There are different types of RAM of course, different speeds and different sizes for different reasons. But I thought I’d just give you the basics of what RAM is and what it does in your computer for today.

Join me again next time as I explain other parts of the computer.

November 18, 2009 Posted by | Uncategorized | | Leave a comment

Introduction to PCs.

Today I will be posting this blog as a starter page to what will become an easy to grasp introduction into computers.

Specifically for those people out there who are new to computers and to those people who insist they are horrible with computers. And you know who you are.

This will be a first posting of many, so it will not be cool and fancy and flashy as of yet. That will come later.

So without further ado, this is my introduction into some of the things that make a computer work.

Have you ever wondered for a second how your computer worked? How information got around in the slim or big fat box next to the one or many screens you may have sitting on a desk somewhere.

I mean, you push the power button and things make noises and the screen lights up (assuming the monitor is on) and it comes to life and the screen then says Windows and you login to the desktop and are ready to go. Unless you have one of those slow computers that take hours to simply get you into the desktop.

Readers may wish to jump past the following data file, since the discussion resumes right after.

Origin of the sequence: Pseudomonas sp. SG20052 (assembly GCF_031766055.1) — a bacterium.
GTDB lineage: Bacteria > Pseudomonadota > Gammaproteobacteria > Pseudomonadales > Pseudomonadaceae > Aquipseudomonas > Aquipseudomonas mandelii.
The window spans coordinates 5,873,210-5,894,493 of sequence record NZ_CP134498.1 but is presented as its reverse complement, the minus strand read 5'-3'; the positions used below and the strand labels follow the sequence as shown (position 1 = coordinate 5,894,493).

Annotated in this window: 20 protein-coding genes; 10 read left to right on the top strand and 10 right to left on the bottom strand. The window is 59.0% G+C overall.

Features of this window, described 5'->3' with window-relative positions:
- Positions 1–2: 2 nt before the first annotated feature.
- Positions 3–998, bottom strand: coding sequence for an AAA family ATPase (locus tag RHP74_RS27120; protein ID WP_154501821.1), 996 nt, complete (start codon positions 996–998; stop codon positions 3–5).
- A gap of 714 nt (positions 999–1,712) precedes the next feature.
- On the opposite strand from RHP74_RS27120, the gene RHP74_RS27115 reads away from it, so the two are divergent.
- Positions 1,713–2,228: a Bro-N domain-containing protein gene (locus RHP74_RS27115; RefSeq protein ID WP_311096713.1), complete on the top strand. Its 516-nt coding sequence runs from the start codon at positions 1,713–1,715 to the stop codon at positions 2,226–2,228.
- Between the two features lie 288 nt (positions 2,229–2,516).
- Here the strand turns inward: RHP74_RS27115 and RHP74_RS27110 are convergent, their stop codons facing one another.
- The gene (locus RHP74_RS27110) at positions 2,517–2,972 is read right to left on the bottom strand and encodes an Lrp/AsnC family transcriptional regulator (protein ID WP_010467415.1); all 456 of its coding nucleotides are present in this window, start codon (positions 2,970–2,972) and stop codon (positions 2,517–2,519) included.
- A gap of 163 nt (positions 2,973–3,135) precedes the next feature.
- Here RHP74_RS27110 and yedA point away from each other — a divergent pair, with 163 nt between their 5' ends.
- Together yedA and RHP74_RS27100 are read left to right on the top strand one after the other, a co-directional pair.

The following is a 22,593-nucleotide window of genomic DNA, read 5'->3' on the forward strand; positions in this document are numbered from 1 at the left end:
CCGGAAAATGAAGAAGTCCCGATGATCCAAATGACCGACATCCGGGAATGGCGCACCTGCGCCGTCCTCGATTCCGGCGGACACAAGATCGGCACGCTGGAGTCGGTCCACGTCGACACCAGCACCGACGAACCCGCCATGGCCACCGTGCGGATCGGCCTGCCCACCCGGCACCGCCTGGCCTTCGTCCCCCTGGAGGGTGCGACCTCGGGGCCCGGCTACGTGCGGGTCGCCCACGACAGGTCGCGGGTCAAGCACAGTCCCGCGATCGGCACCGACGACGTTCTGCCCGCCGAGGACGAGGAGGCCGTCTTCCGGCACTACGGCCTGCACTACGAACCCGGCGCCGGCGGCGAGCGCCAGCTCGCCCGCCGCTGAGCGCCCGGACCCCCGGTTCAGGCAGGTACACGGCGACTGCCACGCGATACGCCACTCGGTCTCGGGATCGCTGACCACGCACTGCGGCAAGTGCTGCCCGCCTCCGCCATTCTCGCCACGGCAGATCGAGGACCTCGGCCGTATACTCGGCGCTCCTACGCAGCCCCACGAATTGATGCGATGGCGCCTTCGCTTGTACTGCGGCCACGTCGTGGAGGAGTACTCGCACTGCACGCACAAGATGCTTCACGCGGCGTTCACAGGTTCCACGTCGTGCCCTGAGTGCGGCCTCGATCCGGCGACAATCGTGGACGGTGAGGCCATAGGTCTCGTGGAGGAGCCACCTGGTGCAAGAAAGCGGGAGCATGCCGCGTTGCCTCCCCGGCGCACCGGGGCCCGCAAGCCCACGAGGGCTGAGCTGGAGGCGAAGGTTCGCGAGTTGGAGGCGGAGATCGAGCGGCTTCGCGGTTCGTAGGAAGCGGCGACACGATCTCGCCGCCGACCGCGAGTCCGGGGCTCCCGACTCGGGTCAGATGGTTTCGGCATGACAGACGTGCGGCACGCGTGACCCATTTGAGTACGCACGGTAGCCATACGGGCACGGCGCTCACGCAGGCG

But what goes on behind the scenes? What is really happening in there? Does it have something to do with that Intel Core sticker on the front? What about that Windows XP or Vista sticker? How does it all work together? Obviously there is electricity involved, you plugged it into the wall outlet, or the power strip. But what goes on inside that makes it go? How does it know what to do when you push the power button?

If you’ve ever asked yourself these questions, then this blog is for you.

I will be talking about and showing very detailed explanations of how today’s computers work. From microprocessors (Intel, AMD) to memory allocations (RAM, Virtual Memory, Hard Drives, Flash Drives, Plastic Media, etc.) to wireless keyboards and how to setup the wireless or wired router you just bought from Best Buy or Egghead.com or compusa or wherever.

 

 

November 15, 2009 Posted by | Uncategorized | | Leave a comment

Hello world!

Welcome to WordPress.com. This is your first post. Edit or delete it and start blogging!

November 15, 2009 Posted by | Uncategorized | Leave a comment